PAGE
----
test control* test control* test control* test control*

Aristolochiaceae Aristolochia manshuriensis Kom. 0 ± 0 14.3 ± 1.54 0 ± 0 28.7 ± 3.44 10.8 ± 1.33 0 ± 0 8.7 ± 0.98 0 ± 0

Asparagaceae Polygonatum multiflorum (L.) All. 0 ± 0 15.9 ± 1.67 0 ± 0 25.7 ± 2.31 0 ± 0 0 ± 0 5.4 ± 0.76 0 ± 0

Asteraceae Artemisia absinthium L. 0 ± 0 15.9 ± 1.61 0 ± 0 26.6 ± 2.31 0 ± 0 0 ± 0 1.7 ± 0.21 0 ± 0

Berberidaceae Berberis vulgaris L. 0 ± 0 17.7 ± 1.65 4.3 ± 0.45 26.7 ± 1.87 0 ± 0 0 ± 0 16.8 ± 1.31 0 ± 0

Bignoniaceae Campsis radicans (L.) Seem. 0 ± 0 16.6 ± 1.85 0 ± 0 27.5 ± 3.22 0 ± 0 0 ± 0 2.1 ± 0.32 0 ± 0

Bignoniaceae Catalpa duclouxii Dode 0 ± 0 17.5 ± 1.87 0 ± 0 26.3 ± 1.87 8.2 ± 0.88 0 ± 0 0 ± 0 0 ± 0

Calycanthaceae Chimonanthus praecox (L.) Link 0 ± 0 17.4 ± 1.66 0 ± 0 27.7 ± 3.11 10.1 ± 0.88 0 ± 0 0 ± 0 0 ± 0

Celastraceae Celastrus scandens L. 0 ± 0 15.4 ± 0.79 0 ± 0 26.6 ± 2.78 0 ± 0 0 ± 0 6.3 ± 0.66 0 ± 0

Colchicaceae Colchicum autumnale L. 10.8 ± 0.86 16.8 ± 1.28 0 ± 0 27.7 ± 2.68 10.7 ± 0.99 0 ± 0 10.4 ± 1.14 0 ± 0

Dennstaedtiaceae Pteridium aquilinum (L.) Kuhn 2.7 ± 0.19 17.4 ± 1.31 0 ± 0 26.8 ± 2.78 0 ± 0 0 ± 0 6.8 ± 0.77 0 ± 0

Eucommiaceae Eucommia ulmoides Oliv. 0 ± 0 15.8 ± 1.11 0 ± 0 29.7 ± 3.21 0 ± 0 0 ± 0 1.5 ± 0.16 0 ± 0

Fabaceae Genista tinctoria L. 0 ± 0 18.8 ± 1.31 0 ± 0 28.6 ± 3.12 0 ± 0 0 ± 0 10.7 ± 1.21 0 ± 0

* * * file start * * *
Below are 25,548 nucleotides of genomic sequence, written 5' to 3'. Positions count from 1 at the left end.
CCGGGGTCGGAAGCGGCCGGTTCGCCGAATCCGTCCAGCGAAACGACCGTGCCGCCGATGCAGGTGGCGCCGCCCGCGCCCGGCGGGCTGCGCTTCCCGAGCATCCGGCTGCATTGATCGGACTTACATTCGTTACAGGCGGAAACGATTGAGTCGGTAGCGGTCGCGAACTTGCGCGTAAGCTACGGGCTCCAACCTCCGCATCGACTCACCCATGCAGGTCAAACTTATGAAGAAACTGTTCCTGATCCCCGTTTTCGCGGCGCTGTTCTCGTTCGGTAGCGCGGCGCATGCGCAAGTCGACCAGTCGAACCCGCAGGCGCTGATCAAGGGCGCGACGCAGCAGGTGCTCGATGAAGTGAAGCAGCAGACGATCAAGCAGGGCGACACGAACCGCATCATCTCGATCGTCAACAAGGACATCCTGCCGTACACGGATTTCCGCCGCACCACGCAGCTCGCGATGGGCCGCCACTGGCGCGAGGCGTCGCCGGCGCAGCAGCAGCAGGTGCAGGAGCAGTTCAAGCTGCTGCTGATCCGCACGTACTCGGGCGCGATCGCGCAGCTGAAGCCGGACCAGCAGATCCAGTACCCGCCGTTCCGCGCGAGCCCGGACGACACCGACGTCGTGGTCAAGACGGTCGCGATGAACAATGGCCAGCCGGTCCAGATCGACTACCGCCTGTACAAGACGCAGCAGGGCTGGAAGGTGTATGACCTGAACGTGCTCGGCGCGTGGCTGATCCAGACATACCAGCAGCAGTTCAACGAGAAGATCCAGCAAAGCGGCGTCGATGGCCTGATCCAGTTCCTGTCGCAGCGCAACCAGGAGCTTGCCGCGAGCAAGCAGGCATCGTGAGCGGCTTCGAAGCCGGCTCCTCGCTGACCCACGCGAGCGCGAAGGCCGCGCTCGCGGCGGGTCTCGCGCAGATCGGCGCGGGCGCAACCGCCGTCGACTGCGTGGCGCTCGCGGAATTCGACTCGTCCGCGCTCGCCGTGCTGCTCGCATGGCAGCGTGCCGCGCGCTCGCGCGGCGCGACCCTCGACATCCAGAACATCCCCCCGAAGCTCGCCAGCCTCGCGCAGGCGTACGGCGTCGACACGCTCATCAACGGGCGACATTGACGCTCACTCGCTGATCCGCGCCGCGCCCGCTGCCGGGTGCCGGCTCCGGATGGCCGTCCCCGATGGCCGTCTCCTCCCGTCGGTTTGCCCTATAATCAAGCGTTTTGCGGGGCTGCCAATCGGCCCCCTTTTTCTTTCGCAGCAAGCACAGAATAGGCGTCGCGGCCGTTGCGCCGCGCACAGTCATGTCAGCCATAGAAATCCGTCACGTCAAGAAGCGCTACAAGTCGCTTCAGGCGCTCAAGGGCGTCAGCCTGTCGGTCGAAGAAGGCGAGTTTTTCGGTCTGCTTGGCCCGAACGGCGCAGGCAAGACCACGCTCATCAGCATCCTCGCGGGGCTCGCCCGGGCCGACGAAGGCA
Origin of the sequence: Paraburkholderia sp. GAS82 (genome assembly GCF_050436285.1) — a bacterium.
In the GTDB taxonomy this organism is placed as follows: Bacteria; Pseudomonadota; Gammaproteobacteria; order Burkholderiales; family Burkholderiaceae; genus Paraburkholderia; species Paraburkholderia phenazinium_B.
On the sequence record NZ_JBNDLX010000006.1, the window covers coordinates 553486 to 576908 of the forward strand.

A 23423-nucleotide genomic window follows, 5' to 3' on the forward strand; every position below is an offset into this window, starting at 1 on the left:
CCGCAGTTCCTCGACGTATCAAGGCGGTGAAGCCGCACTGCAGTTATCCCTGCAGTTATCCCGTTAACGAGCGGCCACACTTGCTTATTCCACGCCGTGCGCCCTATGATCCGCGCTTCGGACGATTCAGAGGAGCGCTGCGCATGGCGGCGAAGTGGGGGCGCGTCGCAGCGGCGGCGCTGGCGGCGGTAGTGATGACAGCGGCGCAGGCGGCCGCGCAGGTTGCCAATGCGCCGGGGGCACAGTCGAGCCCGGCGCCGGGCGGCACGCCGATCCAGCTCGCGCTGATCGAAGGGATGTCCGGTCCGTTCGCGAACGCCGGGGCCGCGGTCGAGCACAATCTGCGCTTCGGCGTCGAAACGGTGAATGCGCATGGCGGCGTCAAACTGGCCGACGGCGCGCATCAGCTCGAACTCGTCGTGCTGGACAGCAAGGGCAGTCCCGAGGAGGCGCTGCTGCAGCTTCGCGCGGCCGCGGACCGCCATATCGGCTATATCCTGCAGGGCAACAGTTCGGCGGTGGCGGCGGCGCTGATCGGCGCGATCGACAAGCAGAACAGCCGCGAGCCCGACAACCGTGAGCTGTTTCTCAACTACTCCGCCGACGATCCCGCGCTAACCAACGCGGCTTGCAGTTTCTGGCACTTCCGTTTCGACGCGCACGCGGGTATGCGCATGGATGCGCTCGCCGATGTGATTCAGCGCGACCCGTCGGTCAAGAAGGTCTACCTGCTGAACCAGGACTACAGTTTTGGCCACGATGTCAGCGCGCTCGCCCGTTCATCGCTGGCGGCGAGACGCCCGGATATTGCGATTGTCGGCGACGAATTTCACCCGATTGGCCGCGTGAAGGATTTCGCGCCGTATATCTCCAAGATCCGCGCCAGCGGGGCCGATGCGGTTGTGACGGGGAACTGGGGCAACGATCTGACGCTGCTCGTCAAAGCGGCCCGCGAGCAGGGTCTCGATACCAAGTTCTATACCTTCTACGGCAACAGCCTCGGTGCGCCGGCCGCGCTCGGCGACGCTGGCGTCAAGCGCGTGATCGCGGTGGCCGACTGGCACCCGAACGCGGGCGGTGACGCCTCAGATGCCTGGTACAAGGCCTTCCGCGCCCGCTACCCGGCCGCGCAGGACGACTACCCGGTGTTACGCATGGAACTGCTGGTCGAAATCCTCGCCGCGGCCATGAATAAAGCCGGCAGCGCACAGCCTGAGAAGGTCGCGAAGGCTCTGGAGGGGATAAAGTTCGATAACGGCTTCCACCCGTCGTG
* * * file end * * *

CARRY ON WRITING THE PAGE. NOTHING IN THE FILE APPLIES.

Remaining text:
Fabaceae Laburnum anagyroides Medik. 0 ± 0 14.2 ± 1.62 0 ± 0 28.5 ± 2.88 0 ± 0 0 ± 0 0 ± 0 0 ± 0

Fabaceae Securigera varia (L.) Lassen 0 ± 0 17.8 ± 1.19 10.7 ± 1.08 27.3 ± 1.89 0 ± 0 0 ± 0 0 ± 0 0 ± 0

Fabaceae Styphnolobium japonicum (L.) Schott 0 ± 0 16.6 ± 0.87 0 ± 0 27.6 ± 2.78 0 ± 0 0 ± 0 2.3 ± 0.32 0 ± 0

Fabaceae Wisteria sinensis (Sims) Sweet 0 ± 0 16.7 ± 1.74 0 ± 0 27.8 ± 2.76 10.4 ± 1.33 0 ± 0 4.2 ± 0.31 0 ± 0

Fagaceae Quercus castaneifolia C. A. Mey. 0 ± 0 15.5 ± 1.89 0 ± 0 29.8 ± 4.01 0 ± 0 0 ± 0 0 ± 0 0 ± 0

Fagaceae Q. petraea iberica (Steven ex M. Bieb.) Krassiln. 0 ± 0 17.5 ± 1.32 0 ± 0 26.5 ± 2.78 4.2 ± 0.67 0 ± 0 0 ± 0 0 ± 0

Geraniaceae Geranium sanguineum L. 0 ± 0 17.7 ± 1.56 11.2 ± 0.78 28.2 ± 2.89 5.3 ± 0.44 0 ± 0 10.8 ± 1.21 0 ± 0

Ginkgoaceae Ginkgo biloba L. 0 ± 0 16.3 ± 1.44 19.7 ± 1.31 27.8 ± 3.21 10.4 ± 1.26 0 ± 0 21.3 ± 2.13 0 ± 0